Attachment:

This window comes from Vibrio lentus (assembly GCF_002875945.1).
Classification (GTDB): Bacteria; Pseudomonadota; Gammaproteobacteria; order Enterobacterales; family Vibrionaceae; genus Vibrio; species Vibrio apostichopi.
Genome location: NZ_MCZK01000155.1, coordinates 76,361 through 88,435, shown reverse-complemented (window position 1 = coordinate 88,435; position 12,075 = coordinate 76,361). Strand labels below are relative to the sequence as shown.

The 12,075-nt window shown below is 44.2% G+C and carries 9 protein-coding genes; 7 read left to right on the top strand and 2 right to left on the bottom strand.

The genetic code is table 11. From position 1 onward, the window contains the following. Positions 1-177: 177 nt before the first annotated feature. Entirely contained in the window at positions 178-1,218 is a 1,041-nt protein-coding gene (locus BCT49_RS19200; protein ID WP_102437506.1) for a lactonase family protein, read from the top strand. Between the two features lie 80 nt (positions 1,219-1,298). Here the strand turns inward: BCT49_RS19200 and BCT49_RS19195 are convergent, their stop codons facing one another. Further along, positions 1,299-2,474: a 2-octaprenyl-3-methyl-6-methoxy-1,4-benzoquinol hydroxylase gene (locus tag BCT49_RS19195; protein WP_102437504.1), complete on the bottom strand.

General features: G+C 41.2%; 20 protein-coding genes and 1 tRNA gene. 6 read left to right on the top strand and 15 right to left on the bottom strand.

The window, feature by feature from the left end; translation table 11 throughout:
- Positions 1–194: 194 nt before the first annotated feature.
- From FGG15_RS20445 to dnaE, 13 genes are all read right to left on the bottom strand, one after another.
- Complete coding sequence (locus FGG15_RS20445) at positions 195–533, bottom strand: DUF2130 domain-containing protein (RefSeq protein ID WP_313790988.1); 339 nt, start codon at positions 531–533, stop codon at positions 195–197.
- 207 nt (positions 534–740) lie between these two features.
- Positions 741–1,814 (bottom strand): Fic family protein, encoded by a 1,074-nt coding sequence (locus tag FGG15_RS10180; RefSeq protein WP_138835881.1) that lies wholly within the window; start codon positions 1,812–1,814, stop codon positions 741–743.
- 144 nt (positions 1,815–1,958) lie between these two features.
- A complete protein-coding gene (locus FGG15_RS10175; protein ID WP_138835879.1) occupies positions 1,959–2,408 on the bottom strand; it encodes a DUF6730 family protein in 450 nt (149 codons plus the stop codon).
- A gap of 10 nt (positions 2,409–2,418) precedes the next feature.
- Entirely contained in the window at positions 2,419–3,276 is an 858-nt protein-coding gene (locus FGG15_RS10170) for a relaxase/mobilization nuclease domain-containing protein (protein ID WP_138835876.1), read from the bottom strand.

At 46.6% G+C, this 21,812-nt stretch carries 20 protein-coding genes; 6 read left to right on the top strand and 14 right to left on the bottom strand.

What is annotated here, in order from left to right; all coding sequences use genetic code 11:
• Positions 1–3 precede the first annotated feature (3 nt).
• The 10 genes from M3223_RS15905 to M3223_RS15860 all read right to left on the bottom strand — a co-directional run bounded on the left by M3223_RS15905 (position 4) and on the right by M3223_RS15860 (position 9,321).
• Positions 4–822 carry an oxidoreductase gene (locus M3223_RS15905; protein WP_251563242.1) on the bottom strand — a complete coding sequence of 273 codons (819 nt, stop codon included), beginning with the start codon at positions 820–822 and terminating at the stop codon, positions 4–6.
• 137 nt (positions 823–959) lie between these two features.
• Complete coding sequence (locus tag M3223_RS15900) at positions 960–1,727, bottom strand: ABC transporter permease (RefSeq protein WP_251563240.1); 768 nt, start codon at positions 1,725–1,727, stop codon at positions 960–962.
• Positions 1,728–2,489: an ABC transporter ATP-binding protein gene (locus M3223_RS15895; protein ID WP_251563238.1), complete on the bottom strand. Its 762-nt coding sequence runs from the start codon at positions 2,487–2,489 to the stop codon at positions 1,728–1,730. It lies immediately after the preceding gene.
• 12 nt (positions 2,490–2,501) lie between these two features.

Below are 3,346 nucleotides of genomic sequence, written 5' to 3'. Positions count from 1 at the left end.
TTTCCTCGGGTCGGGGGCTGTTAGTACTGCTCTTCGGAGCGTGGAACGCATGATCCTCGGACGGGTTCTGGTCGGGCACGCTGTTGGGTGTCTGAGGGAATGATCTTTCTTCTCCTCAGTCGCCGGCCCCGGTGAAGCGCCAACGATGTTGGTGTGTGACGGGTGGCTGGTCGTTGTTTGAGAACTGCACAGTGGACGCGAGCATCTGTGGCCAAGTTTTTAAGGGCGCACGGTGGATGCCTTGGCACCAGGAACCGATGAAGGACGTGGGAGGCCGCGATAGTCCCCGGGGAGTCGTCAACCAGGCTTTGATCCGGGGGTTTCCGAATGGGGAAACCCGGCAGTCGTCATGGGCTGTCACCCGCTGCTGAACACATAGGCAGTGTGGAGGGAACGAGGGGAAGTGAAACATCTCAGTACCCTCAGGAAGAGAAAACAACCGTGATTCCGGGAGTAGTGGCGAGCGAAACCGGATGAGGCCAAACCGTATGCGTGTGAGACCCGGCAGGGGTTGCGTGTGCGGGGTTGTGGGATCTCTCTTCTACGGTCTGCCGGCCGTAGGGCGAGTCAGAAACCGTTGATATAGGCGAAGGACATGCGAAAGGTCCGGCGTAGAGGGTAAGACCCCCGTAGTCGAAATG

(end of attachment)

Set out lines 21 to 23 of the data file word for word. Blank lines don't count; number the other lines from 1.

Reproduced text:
• Positions 4–822 carry an oxidoreductase gene (locus M3223_RS15905; protein WP_251563242.1) on the bottom strand — a complete coding sequence of 273 codons (819 nt, stop codon included), beginning with the start codon at positions 820–822 and terminating at the stop codon, positions 4–6.
• 137 nt (positions 823–959) lie between these two features.
• Complete coding sequence (locus tag M3223_RS15900) at positions 960–1,727, bottom strand: ABC transporter permease (RefSeq protein WP_251563240.1); 768 nt, start codon at positions 1,725–1,727, stop codon at positions 960–962.